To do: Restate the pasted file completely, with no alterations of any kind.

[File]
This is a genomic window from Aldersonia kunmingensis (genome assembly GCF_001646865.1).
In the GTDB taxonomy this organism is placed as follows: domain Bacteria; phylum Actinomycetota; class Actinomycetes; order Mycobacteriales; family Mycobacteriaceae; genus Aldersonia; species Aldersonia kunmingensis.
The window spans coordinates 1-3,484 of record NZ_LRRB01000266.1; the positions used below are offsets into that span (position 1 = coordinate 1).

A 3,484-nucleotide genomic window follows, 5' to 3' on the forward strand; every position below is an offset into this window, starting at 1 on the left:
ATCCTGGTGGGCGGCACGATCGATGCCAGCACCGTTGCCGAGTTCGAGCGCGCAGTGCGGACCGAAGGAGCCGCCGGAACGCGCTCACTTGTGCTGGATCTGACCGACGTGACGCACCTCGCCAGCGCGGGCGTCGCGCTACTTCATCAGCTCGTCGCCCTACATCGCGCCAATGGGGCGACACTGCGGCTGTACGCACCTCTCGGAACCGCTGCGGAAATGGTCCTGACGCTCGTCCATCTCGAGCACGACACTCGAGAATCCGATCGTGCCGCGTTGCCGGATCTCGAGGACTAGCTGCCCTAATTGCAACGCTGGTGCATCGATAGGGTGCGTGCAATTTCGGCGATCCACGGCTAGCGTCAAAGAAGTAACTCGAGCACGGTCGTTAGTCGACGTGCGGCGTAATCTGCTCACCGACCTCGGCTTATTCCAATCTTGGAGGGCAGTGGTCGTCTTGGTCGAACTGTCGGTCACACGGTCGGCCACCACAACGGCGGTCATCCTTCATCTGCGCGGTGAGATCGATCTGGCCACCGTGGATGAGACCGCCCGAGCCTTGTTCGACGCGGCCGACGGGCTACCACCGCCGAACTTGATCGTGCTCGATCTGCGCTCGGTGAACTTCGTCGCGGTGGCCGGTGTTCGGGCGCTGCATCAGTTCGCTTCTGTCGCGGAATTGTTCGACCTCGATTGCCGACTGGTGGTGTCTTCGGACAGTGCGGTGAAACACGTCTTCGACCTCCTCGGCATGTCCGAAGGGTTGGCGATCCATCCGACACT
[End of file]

This is a genomic window from Aldersonia kunmingensis (genome assembly GCF_001646865.1).
In the GTDB taxonomy this organism is placed as follows: domain Bacteria; phylum Actinomycetota; class Actinomycetes; order Mycobacteriales; family Mycobacteriaceae; genus Aldersonia; species Aldersonia kunmingensis.
The window spans coordinates 1-3,484 of record NZ_LRRB01000266.1; the positions used below are offsets into that span (position 1 = coordinate 1).

A 3,484-nucleotide genomic window follows, 5' to 3' on the forward strand; every position below is an offset into this window, starting at 1 on the left:
ATCCTGGTGGGCGGCACGATCGATGCCAGCACCGTTGCCGAGTTCGAGCGCGCAGTGCGGACCGAAGGAGCCGCCGGAACGCGCTCACTTGTGCTGGATCTGACCGACGTGACGCACCTCGCCAGCGCGGGCGTCGCGCTACTTCATCAGCTCGTCGCCCTACATCGCGCCAATGGGGCGACACTGCGGCTGTACGCACCTCTCGGAACCGCTGCGGAAATGGTCCTGACGCTCGTCCATCTCGAGCACGACACTCGAGAATCCGATCGTGCCGCGTTGCCGGATCTCGAGGACTAGCTGCCCTAATTGCAACGCTGGTGCATCGATAGGGTGCGTGCAATTTCGGCGATCCACGGCTAGCGTCAAAGAAGTAACTCGAGCACGGTCGTTAGTCGACGTGCGGCGTAATCTGCTCACCGACCTCGGCTTATTCCAATCTTGGAGGGCAGTGGTCGTCTTGGTCGAACTGTCGGTCACACGGTCGGCCACCACAACGGCGGTCATCCTTCATCTGCGCGGTGAGATCGATCTGGCCACCGTGGATGAGACCGCCCGAGCCTTGTTCGACGCGGCCGACGGGCTACCACCGCCGAACTTGATCGTGCTCGATCTGCGCTCGGTGAACTTCGTCGCGGTGGCCGGTGTTCGGGCGCTGCATCAGTTCGCTTCTGTCGCGGAATTGTTCGACCTCGATTGCCGACTGGTGGTGTCTTCGGACAGTGCGGTGAAACACGTCTTCGACCTCCTCGGCATGTCCGAAGGGTTGGCGATCCATCCGACACT